Sea lamprey (Petromyzon marinus) are invasive in the Laurentian Great Lakes and parasitically feed on valued fishes. Migration barriers and selective pesticides are used to control sea lamprey, but there is a desire to develop additional control tools such as traps with nonphysical deterrents. Sound has been used as a deterrent for other invasive species, but its potential for manipulating sea lamprey behavior in natural stream conditions remains untested. Here, behavioral responses of upstream-migrating adult sea lamprey in response to low frequency sounds of 70 or 90 Hz was tracked in a small stream (8 m wide) using passive integrated transponder (PIT) telemetry. The low frequency sounds shifted sea lamprey distribution, with up to 30% more sea lamprey detected on PIT antennas without sound compared with PIT antennas with sound playing. Future studies could continue testing low frequency sounds in larger rivers with larger speakers for use as a natural deterrent at sea lamprey barriers to push sea lamprey toward traps.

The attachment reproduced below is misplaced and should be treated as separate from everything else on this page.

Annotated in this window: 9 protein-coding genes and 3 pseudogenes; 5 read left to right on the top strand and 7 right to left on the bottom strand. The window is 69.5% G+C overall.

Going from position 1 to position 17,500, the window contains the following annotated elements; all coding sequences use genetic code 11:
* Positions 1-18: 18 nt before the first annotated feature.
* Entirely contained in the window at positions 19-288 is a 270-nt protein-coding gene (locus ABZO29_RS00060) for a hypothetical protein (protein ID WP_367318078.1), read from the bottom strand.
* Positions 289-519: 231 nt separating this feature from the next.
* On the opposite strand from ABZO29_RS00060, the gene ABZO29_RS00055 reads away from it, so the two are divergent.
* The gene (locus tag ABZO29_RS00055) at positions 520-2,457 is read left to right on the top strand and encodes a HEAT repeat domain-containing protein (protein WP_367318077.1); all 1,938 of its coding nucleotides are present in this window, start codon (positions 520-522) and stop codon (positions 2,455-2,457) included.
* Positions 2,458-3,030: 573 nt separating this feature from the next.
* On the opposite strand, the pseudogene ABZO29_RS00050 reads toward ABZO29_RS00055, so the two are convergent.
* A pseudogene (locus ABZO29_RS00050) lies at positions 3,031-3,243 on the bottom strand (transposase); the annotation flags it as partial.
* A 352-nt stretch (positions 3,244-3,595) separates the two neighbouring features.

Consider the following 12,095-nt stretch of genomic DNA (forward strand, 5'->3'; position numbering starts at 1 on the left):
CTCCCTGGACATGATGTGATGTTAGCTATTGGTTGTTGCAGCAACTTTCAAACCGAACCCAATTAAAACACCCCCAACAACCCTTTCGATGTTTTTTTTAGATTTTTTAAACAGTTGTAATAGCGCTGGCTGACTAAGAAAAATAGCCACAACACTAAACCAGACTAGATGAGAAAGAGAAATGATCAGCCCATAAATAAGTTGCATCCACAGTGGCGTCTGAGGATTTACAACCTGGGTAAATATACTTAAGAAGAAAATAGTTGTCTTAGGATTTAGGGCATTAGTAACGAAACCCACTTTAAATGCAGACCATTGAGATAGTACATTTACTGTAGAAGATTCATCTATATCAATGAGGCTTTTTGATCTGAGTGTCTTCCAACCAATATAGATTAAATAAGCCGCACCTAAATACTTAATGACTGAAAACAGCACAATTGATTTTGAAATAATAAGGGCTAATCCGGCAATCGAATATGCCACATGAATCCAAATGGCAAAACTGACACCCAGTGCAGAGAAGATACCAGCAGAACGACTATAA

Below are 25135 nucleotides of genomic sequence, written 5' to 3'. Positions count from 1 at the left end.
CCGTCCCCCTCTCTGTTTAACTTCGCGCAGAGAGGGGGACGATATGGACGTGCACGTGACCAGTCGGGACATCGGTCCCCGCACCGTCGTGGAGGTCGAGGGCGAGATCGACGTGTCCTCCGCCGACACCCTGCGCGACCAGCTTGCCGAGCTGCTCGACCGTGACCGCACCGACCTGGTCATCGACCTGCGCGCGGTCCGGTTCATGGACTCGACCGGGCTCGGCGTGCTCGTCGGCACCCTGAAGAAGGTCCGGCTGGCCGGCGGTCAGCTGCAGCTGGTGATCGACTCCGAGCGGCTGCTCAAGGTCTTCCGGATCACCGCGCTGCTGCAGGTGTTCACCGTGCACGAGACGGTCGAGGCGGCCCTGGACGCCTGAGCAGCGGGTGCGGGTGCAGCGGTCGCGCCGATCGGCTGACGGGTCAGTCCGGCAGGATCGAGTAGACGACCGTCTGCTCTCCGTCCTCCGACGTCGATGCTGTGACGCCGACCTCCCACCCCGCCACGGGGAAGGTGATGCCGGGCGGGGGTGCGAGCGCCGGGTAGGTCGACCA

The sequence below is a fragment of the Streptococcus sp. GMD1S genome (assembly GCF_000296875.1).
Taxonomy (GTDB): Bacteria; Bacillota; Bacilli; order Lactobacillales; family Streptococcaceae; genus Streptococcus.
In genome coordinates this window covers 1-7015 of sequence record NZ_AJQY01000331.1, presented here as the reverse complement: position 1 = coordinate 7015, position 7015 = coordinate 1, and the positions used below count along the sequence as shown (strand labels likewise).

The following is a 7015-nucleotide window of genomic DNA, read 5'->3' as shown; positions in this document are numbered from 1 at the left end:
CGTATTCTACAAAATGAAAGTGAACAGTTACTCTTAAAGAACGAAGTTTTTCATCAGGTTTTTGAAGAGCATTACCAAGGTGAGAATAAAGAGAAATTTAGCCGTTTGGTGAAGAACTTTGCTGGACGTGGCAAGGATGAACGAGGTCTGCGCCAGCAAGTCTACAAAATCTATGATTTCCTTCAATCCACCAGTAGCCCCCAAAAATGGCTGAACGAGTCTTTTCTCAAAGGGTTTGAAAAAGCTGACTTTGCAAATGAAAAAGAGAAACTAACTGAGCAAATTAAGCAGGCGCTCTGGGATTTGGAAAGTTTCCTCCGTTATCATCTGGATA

|Title||Behavioural response of sea lamprey (Petromyzon marinus) to acoustic stimuli in a small stream|
|Authors||Victoria Heath, Scott M. Miehls, Nicholas S. Johnson, Dennis Higgs|
|Publication Subtype||Journal Article|
|Series Title||Canadian Journal of Fisheries and Aquatic Sciences|
|Record Source||USGS Publications Warehouse|
|USGS Organization||Great Lakes Science Center|